This topic refers to a person’s ability to maneuver their oral musculature. Apraxia of speech results when the client cannot program the movements of their mouth to articulate the speech sounds correctly. There is no difficulty with the actual muscles or nerves for the mouth. Typical characteristics are struggling or groping to produce the speech sounds of words, particularly as the words get longer. The client may or may not be able to perform other typical mouth movements such as whistling, blowing, or chewing. Apraxia of speech typically results following a brain injury, such as stroke or traumatic brain injury. Developmental apraxia of speech (link to phonology) is seen in children who have similar difficulties regarding motor planning for producing speech.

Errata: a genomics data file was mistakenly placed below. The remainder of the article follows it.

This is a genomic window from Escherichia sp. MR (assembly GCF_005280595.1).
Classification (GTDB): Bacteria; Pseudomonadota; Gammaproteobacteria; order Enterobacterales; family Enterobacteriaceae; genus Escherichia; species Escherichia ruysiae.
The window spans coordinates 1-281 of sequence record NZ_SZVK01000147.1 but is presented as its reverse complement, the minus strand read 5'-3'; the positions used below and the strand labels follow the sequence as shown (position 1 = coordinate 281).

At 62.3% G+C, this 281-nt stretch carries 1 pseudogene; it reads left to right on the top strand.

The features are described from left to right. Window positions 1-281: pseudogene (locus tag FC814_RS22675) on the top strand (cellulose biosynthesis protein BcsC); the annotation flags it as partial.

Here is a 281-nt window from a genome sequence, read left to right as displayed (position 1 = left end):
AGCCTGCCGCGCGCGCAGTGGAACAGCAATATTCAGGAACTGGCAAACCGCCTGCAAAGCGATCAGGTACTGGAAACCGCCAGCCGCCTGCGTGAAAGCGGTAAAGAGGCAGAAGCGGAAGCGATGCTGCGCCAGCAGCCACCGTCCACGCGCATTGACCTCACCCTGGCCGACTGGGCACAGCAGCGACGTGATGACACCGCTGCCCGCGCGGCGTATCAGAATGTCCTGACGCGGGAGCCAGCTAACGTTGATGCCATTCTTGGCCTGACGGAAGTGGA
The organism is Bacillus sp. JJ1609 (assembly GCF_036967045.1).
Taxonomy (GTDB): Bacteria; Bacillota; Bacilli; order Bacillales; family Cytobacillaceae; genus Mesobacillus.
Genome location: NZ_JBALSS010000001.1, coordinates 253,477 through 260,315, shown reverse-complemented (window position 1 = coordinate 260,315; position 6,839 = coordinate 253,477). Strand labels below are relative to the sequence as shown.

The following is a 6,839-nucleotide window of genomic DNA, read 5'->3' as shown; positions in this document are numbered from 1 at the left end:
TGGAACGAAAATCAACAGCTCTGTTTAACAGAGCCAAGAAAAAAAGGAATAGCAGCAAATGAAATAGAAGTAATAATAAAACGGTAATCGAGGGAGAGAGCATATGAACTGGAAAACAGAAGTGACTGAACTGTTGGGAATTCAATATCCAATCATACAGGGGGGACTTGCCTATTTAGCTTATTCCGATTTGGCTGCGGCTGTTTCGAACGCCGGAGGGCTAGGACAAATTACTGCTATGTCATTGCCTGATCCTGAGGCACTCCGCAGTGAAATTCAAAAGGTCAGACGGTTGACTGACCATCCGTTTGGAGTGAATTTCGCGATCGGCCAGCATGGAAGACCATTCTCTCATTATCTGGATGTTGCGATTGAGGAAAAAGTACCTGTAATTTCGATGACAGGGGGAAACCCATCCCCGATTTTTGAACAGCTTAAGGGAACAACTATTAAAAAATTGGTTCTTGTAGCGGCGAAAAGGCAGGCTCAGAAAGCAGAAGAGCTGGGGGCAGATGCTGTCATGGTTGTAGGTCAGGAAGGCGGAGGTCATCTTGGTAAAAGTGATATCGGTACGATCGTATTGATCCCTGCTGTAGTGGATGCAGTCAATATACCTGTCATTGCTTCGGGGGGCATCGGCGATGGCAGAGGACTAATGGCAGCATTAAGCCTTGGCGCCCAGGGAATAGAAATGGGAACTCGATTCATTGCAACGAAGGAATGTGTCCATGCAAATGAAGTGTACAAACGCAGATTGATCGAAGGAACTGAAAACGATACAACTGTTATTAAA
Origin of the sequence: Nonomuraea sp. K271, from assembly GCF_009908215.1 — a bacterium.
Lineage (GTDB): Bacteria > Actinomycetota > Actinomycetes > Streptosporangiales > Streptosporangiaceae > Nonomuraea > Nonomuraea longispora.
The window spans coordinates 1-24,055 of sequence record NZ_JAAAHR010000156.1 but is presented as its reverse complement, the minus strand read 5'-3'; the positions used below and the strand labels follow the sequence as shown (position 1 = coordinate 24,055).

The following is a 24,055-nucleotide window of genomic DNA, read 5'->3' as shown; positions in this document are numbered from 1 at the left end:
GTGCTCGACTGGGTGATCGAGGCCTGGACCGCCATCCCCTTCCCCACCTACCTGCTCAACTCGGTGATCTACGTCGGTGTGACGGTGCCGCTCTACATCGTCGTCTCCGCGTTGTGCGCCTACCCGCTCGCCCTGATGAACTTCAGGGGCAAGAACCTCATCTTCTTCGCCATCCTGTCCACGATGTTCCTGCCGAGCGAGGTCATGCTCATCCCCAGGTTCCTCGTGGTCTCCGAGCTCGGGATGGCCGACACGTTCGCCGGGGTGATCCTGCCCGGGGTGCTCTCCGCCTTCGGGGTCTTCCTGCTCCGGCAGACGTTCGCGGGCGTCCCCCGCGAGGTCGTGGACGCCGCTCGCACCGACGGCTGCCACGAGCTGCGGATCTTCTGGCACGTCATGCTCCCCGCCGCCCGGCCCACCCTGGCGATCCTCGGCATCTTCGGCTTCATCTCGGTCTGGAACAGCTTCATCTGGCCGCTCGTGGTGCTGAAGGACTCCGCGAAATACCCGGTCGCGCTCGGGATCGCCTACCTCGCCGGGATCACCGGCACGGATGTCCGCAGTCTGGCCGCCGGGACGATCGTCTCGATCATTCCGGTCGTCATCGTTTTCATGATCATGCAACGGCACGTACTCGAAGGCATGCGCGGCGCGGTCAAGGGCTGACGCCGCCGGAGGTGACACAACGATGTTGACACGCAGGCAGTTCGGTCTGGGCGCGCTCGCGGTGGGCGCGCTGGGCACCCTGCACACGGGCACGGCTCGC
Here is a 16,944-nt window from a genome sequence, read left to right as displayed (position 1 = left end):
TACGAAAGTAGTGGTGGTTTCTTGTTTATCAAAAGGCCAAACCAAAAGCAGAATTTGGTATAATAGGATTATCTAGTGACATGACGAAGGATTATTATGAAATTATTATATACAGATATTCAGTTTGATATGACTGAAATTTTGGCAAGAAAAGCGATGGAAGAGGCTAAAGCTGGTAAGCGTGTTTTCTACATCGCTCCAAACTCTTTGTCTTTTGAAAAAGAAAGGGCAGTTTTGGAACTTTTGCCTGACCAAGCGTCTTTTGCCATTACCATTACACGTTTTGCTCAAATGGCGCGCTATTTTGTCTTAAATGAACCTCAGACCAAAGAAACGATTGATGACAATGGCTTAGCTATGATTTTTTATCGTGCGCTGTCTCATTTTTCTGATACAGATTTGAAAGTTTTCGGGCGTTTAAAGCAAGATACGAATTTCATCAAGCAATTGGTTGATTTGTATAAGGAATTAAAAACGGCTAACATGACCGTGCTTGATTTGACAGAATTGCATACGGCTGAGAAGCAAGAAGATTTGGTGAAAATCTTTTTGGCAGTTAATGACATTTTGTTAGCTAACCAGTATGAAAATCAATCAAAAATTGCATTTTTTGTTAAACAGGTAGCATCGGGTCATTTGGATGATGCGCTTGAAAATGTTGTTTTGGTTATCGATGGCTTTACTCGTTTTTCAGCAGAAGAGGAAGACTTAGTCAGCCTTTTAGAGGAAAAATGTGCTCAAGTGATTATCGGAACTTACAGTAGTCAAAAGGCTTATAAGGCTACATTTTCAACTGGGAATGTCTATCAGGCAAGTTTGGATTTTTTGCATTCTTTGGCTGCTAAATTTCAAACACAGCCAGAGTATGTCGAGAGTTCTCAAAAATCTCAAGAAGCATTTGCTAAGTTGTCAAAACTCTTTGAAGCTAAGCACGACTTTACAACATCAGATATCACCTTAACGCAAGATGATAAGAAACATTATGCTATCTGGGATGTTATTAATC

Another area of motor speech is dysarthria. This occurs when there is actual damage to muscle or nerve or motor pathways that control the oral musculature. There are different types of dysarthria depending on where the damage occurs.
A range of comprehensive assessment services is available through professionals affiliated with OSU.
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